Anyway, pick something you are really interested in, and try to follow along the Tibetan text and see how it was translated. Even small words here and there will build up the vocabulary. And as usually, it's the long term that counts, every day a little bit is much better than a massive attempt every six months for a short time.
Monday, November 21, 2005
Here's a good simple word to know, de, means that! The other word, 'di, means this.
de dus - at that time
de nas - from there or now, following that (pronounced DE NE), you might hear this word quite a lot when listening to a lama teaching. nas is the particle from that is more specific than the particle las.
de bzhin - like that, bzhin has many meanings of which one is like or similar.
A more complex form where de is used is de kho na nyid, thatness, kho na nyid means just that, or only, so you could translate that as that only. In Sanskrit this is tathata. Two comments, maybe you now see the relationship between English and Sanskrit. Also, this is wherefrom the word Tathagata comes, 'gone to thatness', a title of a Buddha. tathata is suchness, fundamental nature, how things really are, no self-existence, just dependent origination. You could now figure out what the Sanskrit word gata means.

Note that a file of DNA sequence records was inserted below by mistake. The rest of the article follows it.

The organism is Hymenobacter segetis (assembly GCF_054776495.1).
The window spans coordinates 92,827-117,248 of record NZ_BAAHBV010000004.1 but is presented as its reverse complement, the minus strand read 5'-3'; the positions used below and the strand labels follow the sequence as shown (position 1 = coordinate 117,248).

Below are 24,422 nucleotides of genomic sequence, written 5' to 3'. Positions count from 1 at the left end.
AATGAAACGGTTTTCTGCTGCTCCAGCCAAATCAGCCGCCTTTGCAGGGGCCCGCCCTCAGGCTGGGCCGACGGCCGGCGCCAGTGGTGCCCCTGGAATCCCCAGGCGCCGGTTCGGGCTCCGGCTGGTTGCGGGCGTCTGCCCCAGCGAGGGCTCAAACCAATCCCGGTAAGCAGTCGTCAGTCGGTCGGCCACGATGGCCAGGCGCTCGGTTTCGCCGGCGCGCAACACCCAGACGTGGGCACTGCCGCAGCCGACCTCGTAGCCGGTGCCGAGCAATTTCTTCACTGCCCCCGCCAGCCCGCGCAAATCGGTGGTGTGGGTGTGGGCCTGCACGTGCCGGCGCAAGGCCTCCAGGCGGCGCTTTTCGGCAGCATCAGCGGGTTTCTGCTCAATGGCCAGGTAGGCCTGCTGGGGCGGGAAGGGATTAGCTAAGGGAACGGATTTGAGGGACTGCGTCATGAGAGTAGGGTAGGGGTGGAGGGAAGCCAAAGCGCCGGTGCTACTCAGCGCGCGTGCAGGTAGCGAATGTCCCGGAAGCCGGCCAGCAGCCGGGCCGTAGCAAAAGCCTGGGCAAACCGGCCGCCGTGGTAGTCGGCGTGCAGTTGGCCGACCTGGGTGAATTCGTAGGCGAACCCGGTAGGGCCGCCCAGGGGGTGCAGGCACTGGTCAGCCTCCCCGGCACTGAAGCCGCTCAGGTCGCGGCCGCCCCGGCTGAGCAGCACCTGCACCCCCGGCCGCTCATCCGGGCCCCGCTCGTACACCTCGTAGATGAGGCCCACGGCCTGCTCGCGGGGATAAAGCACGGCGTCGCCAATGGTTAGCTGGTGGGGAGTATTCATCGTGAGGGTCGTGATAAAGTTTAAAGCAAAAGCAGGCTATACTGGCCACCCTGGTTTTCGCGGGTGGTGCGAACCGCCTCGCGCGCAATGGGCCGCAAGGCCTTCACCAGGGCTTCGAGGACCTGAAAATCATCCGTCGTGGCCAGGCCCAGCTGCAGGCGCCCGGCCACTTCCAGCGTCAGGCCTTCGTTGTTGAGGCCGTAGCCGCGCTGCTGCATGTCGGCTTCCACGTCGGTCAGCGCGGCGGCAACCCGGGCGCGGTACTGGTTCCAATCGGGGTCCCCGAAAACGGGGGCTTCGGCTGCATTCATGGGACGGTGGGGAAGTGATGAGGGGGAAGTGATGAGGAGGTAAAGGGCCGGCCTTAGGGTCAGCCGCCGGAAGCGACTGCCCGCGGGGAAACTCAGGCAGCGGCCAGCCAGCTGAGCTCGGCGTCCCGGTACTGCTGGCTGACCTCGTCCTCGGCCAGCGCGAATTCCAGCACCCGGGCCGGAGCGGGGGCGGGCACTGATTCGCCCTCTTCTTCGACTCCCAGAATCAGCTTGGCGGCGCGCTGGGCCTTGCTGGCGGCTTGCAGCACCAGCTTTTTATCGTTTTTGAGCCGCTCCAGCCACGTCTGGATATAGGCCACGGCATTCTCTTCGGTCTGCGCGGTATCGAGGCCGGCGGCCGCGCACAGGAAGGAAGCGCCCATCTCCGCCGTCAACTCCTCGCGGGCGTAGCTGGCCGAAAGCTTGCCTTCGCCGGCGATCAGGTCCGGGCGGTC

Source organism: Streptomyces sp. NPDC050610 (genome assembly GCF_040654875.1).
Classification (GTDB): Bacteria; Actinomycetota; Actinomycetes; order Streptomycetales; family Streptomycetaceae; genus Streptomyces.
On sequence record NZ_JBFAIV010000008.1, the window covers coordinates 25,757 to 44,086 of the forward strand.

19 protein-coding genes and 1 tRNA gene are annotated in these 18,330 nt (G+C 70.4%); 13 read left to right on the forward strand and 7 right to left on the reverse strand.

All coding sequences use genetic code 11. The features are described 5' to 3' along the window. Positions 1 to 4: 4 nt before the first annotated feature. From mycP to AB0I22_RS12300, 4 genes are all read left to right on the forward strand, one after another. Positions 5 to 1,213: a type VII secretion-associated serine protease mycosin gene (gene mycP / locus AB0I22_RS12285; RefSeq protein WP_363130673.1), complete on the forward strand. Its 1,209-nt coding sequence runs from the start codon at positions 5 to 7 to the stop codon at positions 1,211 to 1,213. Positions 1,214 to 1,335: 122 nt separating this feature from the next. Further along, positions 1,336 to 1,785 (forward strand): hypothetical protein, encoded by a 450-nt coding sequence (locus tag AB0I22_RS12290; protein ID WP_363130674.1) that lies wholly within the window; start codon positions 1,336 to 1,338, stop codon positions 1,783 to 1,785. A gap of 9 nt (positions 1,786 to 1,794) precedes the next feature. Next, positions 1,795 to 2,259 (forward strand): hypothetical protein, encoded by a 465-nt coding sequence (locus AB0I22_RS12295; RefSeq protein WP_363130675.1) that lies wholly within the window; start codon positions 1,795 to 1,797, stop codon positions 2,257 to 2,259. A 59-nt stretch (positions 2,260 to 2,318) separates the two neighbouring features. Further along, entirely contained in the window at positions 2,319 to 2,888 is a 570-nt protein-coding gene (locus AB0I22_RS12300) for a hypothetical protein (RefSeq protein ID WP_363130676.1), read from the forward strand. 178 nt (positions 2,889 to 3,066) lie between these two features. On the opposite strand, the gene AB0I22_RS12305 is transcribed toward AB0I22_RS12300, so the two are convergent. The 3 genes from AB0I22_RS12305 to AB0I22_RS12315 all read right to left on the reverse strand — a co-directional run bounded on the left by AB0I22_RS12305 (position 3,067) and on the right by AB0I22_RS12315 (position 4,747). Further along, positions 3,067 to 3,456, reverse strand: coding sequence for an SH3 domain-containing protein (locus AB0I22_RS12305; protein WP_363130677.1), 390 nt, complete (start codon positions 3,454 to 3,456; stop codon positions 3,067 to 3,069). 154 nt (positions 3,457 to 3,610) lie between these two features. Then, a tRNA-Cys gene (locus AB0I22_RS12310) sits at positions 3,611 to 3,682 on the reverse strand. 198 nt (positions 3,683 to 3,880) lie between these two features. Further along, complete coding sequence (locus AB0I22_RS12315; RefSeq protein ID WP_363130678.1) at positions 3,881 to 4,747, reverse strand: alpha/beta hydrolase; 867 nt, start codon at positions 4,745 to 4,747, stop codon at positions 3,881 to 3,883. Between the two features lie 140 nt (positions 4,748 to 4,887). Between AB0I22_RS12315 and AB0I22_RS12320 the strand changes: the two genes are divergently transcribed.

Sunday, November 20, 2005
Here's the complete, famous, sentence from Master Vasubandhu's Abhidharma-kosha text, based on the set of words we went through recently:
Click to zoom in.
This is the first line in the fourth chapter of this root text, dealing with Buddhist cosmology, how the mind works, karma, what are mental afflictions, and so on. The third chapter presented how the world looks like, so this is the punch line in the opening lines of chapter four dealing with karma. In other words, all those myriad worlds described in chapter three are due to karma sentient beings experience. The next line gives a quick summary what karma itself is, so maybe we should go through that one next. That way you could memorize the first two lines of this chapter, and explain to someone how the world works!
The other thing to note is that verses usually start and end with a long line called shad (SHAH), unless the last syllable has a ga letter, then there's no last shad. This is one way to separate sentences in verses.